Tenth Circuit Affirms Denial of CAFA Remand

The Tenth Circuit recently affirmed a trial court's ruling in a putative class action raising the local controversy exception under the Class Action Fairness Act.  See Reece v. AES Corp., 2016 WL 521247 (10th Cir. Feb. 9, 2015).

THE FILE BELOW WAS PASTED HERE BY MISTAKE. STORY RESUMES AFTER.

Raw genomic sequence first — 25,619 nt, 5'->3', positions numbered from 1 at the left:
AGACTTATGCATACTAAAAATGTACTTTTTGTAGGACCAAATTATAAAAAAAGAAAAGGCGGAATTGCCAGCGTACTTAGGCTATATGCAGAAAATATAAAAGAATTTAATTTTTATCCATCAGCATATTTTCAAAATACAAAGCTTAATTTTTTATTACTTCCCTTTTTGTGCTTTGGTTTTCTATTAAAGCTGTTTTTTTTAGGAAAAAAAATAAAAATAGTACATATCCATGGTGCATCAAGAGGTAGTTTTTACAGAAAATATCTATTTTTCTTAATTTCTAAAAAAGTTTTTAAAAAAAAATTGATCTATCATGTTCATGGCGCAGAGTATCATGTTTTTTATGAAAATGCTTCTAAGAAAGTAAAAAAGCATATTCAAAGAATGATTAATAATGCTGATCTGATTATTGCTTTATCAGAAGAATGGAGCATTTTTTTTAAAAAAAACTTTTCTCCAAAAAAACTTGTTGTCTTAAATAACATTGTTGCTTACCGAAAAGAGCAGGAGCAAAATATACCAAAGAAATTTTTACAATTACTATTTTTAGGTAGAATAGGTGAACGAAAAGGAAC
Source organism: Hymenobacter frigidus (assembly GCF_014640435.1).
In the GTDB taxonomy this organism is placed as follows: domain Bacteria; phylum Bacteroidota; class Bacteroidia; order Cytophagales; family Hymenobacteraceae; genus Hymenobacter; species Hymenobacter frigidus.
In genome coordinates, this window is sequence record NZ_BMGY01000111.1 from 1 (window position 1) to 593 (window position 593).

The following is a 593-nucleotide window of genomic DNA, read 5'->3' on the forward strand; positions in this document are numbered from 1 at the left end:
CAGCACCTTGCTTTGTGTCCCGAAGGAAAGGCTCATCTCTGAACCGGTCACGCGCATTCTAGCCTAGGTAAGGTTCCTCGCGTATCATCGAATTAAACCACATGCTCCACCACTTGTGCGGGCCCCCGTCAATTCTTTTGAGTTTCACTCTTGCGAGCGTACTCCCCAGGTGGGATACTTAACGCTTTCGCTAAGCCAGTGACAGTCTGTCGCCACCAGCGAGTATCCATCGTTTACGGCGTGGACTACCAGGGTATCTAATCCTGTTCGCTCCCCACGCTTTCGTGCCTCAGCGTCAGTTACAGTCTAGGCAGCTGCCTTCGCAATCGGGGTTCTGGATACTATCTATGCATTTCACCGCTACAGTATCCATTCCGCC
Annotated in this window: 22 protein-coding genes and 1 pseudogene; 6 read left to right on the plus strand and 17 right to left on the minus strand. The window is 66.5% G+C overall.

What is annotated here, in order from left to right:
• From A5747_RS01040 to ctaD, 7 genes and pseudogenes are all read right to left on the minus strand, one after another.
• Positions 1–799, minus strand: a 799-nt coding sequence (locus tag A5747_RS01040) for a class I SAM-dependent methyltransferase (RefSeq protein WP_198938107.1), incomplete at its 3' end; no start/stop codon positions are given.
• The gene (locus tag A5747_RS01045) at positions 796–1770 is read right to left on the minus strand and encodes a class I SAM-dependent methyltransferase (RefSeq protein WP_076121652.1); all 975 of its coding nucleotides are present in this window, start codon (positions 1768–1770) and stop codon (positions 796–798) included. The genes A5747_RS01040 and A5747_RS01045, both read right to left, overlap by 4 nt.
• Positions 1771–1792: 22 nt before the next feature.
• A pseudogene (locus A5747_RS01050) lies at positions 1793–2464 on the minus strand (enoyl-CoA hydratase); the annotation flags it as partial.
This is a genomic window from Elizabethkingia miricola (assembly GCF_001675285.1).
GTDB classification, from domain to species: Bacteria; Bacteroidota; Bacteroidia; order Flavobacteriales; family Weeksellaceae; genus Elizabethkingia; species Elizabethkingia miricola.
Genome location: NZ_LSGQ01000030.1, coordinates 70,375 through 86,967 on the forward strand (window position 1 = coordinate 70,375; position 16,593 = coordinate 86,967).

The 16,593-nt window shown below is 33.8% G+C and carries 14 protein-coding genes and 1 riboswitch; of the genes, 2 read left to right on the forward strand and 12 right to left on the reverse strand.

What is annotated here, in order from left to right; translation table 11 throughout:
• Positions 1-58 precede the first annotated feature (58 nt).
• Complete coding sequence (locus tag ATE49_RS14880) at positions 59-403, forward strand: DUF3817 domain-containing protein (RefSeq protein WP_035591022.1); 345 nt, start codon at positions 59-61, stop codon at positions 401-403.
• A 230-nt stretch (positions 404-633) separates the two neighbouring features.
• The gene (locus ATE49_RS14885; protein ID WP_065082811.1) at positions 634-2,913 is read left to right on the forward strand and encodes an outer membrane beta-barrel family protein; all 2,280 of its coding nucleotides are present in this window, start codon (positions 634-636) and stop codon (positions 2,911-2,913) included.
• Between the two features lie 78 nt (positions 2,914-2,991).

Plaintiffs brought a putative class action in Oklahoma state court, alleging that several companies were responsible for environmental pollution stemming from the generation and disposal of coal-combustion waste (“CCW”) and fluid waste from oil and gas drilling (“produced fluid waste” or “PFW”).   Defendants removed the case to the United States District Court for the Eastern District of Oklahoma pursuant to CAFA, 28 U.S.C. § 1332(d)(2). Plaintiffs subsequently filed a motion for remand, claiming that their case fell within the “local controversy” and “home state” and "interest of justice" exceptions articulated in 28 U.S.C. § 1332(d), which require the court to refrain from exercising jurisdiction. To get remand, plaintiffs were obliged to demonstrate, inter alia, that a certain portion of the class members are Oklahoma citizens. See 28 U.S.C. § 1332(d)(3) (requiring a showing under the interest of justice exception that “greater than one-third but less than two-thirds of the members of all proposed plaintiff classes” are citizens of the state where the action was filed); id. § 1332(d)(4)(A)(i)(I) (requiring a demonstration under the local-controversy exception that “greater than two-thirds of the members of all proposed plaintiff classes” are citizens of the forum state); id. § 1332(d)(4)(B) (requiring under the home-state exception that “two-thirds or more of the members of all proposed plaintiff classes” be citizens of the forum state).